They expect Thailand’s inaugural Hoontown festival to give them another learning experience, and even ahead of the performances they were enjoying the opportunity to share ideas and techniques with other puppeteers and exchange cultural outlooks.

And, of course, Thailand is no stranger to puppetry, so they’re keeping an eye out for new knowledge among its traditions.

“After the festival we’ll either go scuba diving in Koh Chang or visit Oomphang in Tak province,” Jones says, “and there we’ll find more materials to add to our shows. We usually grab something from all the countries we visit.”

The materials thus collected can be almost anything, actually – an old toy or a discarded artefact posed, or maybe even a human trait that strikes them as humorous. This they exaggerate a bit and include it in their shows.

Jones displays a bee modelled from clay with wings taken from a flying toy. They made it specially for a show called “The Colonists”, which they’re presenting at Hoontown.

Also on the festival programme is “The Seagull”, a prominent piece of which they’re justifiably proud. The bird of the title is made simply of papier-m?ch? and “garbage”, as Jones puts it, but it’s capable of intricate movements.

“It can turn its head, open its mouth and flap its wings,” Azar says. “Unfortunately its head fell off due to some misappropriate effort to modify it, but it’s still beautiful to look at!”

The sturdy skippers of Jollyship see their next big conquest in a tour of America’s west coast, and after that they’re keen to return to Southeast Asia.

“Hopefully, we can bring the whole group to Thailand next time,” says Azar.

Weeranuch Puttachartsaewee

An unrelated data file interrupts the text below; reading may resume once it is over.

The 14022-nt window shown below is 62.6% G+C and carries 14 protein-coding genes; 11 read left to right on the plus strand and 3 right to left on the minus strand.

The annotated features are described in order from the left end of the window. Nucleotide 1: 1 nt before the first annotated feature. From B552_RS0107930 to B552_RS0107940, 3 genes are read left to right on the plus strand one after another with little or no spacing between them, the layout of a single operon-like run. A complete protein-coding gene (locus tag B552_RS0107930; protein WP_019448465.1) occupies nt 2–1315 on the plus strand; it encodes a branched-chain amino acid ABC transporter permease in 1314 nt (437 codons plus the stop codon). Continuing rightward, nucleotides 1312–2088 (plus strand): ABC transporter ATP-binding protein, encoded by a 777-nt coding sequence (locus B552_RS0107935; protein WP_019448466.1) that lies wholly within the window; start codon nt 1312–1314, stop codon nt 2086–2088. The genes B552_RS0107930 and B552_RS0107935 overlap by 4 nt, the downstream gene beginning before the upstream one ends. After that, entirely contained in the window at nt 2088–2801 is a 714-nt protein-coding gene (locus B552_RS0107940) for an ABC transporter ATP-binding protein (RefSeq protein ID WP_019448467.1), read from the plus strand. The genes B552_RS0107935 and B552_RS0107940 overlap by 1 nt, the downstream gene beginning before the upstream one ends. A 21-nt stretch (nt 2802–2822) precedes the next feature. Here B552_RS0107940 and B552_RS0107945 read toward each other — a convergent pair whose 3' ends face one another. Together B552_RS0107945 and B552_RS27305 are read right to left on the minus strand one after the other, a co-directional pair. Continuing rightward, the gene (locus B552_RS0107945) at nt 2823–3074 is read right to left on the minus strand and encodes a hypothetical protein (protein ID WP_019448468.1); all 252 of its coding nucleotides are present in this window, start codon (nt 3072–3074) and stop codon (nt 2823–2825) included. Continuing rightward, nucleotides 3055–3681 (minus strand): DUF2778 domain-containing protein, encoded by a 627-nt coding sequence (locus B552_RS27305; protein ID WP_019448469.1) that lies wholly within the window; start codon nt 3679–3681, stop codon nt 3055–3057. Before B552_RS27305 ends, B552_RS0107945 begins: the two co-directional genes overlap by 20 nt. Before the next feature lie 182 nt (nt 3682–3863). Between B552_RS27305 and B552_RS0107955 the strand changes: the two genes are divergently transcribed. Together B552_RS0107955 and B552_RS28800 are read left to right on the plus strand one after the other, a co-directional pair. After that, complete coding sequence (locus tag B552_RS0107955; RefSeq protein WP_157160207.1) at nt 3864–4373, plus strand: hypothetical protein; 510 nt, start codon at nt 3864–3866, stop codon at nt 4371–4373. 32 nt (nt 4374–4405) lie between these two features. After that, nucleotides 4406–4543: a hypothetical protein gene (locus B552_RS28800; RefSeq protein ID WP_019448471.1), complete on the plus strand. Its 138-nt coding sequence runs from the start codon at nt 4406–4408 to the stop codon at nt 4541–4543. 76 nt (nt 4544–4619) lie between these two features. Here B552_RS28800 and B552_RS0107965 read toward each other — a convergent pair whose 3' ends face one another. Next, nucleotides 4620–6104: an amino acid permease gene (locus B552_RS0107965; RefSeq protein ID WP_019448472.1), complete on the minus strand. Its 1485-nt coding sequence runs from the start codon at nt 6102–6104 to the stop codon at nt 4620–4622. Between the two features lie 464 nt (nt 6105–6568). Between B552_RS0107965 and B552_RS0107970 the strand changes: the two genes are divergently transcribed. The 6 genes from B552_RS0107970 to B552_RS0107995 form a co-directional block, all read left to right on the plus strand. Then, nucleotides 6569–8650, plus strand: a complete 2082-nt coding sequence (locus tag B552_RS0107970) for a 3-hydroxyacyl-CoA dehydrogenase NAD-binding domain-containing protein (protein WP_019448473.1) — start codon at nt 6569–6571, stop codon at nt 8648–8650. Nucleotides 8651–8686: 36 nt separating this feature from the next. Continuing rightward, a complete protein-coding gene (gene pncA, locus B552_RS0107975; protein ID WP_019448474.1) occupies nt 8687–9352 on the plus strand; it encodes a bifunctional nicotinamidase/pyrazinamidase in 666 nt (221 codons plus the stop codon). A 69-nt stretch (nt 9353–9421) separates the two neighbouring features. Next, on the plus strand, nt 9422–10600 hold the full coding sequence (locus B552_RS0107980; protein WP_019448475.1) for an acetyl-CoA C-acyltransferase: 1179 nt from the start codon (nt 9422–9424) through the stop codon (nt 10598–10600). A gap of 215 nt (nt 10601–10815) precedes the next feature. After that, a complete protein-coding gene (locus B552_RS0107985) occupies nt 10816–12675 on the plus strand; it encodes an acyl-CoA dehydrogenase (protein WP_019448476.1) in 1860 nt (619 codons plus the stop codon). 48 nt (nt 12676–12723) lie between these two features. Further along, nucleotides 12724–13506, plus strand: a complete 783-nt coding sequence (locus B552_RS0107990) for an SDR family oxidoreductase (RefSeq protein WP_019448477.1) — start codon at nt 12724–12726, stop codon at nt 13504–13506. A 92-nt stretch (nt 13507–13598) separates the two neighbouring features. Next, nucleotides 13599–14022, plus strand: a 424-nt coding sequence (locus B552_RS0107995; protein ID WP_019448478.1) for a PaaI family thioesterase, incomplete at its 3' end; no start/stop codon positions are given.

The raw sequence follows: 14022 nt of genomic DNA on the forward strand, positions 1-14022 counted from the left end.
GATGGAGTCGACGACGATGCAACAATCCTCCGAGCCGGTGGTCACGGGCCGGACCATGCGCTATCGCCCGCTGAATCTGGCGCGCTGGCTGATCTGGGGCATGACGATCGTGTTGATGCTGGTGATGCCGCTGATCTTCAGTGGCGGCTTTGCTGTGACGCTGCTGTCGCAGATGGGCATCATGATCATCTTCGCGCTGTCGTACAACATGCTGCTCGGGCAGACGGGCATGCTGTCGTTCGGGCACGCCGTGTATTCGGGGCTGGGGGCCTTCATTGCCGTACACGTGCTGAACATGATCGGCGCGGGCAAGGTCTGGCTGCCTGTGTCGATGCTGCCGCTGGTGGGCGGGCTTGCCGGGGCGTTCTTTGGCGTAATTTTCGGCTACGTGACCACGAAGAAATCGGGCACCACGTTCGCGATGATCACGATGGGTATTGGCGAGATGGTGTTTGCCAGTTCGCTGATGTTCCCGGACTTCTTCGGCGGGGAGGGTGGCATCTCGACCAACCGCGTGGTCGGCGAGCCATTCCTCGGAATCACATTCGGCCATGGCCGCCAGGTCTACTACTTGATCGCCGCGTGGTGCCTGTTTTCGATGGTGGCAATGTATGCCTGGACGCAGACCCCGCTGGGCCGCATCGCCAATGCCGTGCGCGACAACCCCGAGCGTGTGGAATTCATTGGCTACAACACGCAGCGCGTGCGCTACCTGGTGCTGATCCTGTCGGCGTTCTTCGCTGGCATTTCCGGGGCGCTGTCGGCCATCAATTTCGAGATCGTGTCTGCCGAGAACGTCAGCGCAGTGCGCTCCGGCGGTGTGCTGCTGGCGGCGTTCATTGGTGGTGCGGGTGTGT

The Nation - The Nation (Bangkok), Dec 29, 2005


Shows that really kick ass. . . We never understood the appeal of The Rocky Horror Picture Show or Hedwig and the Angry Inch, but many of you apparently enjoy them. Here’s a twisted musical that we can all enjoy. Captain Clamp, the quirkiest sex symbol around, keeps updating his Jollyship the Whiz-Bang adventures of pirate puppets and filthy sea shanties. Cheer on the sweet cabin boy, Tom, as he challenges the traditions of ocean crime and sodomy, and hope for a happy ending that may never arrive. Sit up front if you can. - New York Press


"When Pirates of the Caribbean was just a ride nobody wanted to go on at Disney World, Jollyship the Whiz-Bang was cranking out funny "pyrate puppet rock operas," with all the olde tyme speech patterns that knotty genre tag implies. The group's first song, "Pyrate Love," covered the swashbuckling traditions of rape and murder, and the eight member collective - made up of musicians, singers, puppeteers, and a few Bindlestiff Family Cirkus veterans - has since waded deeper into the pirate infested waters with an album called Songs to Drown By. Here, Jollyship takes its winding storylines, bizarre seafaring characters, and well-crafted puppets to Spiegeltent, the temporary vaudevillian venue at South Street Seaport."